Gardner has the right idea about stealing bases in one respect–it is not useful to steal 50 bases just to get thrown out 20 times. At the same time, Gardner needs to realize that he has exceptional speed and therefore can afford to take more risks than the average base stealer.

  6. pat August 1st, 2010 at 9:54 pm

    “I need to start running more.”

    Amen.

  7. MTU August 1st, 2010 at 9:55 pm

    And bunting more. ;)

  8. Betsy August 1st, 2010 at 9:58 pm

    As to psychological edge, the Yankees are a hardened veteran team who knows how to win. They already know how good the Rays are, so losing a series to them wouldn’t surprise them nor would it devastate them; they also know how good THEY are. The Rays also know they are a good team, so had they lost this series, it wouldn’t have meant much to them in terms of being down about it. At this point, I don’t think there’s much to the idea of a psychological edge – teams win, teams lose; such is life during a baseball season. Last year, when the Yanks had lost 8 straight to the Sox, they didn’t get down on themselves and start to worry about how they stacked up to the Sox – I believe they figured that things would even out in the end.

    Good stuff from Gardner………

  9. Crash August 1st, 2010 at 10:00 pm

    IIOIIOIIO August 1st, 2010 at 9:50 pm

    “Gardner has the right idea about stealing bases in one respect–it is not useful to steal 50 bases just to get thrown out 20 times. At the same time, Gardner needs to realize that he has exceptional speed and therefore can afford to take more risks than the average base stealer.”

    ———————

    Yeah I get what he is thinking. Because you hate to get thrown out trying to steal with this lineup. Because basically every other hitter is capable of hitting the ball out of the ballpark. The yankees lineup is not built like rays or angels.

    But I think there are times where he needs to be more aggressive on the bases. Like with two outs. I mean catchers have difficulty throwing him out on pitch outs.

  10. pat August 1st, 2010 at 10:01 pm

    Funny to read this because I was thinking this morning if the Yankees claimed him off waivers, would the Sox pull him back or appreciate the financial help?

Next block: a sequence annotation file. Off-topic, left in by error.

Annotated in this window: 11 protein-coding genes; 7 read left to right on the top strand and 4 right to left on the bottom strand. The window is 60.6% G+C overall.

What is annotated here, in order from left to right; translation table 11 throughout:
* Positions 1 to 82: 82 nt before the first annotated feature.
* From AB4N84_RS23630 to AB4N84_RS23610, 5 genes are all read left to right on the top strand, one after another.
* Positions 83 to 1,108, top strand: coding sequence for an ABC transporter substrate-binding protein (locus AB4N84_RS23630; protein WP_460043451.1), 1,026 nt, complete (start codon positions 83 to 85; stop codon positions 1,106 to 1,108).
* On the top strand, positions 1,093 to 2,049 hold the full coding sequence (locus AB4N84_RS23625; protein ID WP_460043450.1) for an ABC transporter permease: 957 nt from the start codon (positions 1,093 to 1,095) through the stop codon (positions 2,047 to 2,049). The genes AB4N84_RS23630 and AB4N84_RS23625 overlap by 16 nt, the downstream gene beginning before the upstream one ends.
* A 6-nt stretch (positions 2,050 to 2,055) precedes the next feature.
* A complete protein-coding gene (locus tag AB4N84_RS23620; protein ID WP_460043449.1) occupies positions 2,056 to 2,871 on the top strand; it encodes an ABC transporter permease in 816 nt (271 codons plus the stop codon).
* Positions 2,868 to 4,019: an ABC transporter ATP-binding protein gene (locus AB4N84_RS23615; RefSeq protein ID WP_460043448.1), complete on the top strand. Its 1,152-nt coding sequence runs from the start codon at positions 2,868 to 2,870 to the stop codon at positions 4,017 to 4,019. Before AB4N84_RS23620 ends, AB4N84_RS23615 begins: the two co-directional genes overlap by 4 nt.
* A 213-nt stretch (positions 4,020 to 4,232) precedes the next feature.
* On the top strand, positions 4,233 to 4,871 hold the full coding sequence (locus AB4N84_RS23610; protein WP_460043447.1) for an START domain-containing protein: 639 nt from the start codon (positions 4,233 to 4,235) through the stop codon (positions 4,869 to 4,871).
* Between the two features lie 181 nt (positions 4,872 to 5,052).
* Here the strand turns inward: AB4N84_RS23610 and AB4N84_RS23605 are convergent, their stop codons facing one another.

Yankees tried 3-team deal to get Lowell

    “The Red Sox were not going to trade Lowell directly to the Yankees, sources said. The deal would have involved the Rangers, who would have acquired Lowell and sent him to the Yankees with the Red Sox?s knowledge.”

    http://msn.foxsports.com/mlb/s.....t-deadline

  11. MTU August 1st, 2010 at 10:07 pm

    One loss seems have turned this place into a morgue ?

  12. Crash August 1st, 2010 at 10:08 pm

    Lowell is washed up why would the yanks want him? Thames is a better right handed DH against lefties than Lowell at this point.

  13. kd August 1st, 2010 at 10:09 pm

    pat,

    i read that. really funny. i think it would be the perfect way to irritate the red sox, have lowell hit a home run against them!

    lowell is one of the red sox that i hated watching on tv, because he was so damn good and a gamer, not because he played for them.

    it’d be great to have him in pinstripes

  14. Melkmanisinhotlanta August 1st, 2010 at 10:10 pm

    Maybe Girardi will give Wood super glue and keep his act together.

  15. ron August 1st, 2010 at 10:17 pm

    By Mike Axisa in Down on the Farm. · I’m two days late on this, but Brandon Laird was named the third hottest prospects in the minors in last week’s Prospect Hot Sheet. As a reward, he was promoted to Triple-A following today’s game. Corban Joseph goes up to Double-A. Congrats to both guys, the promotions were well deserved.

  16. GoYanks August 1st, 2010 at 10:17 pm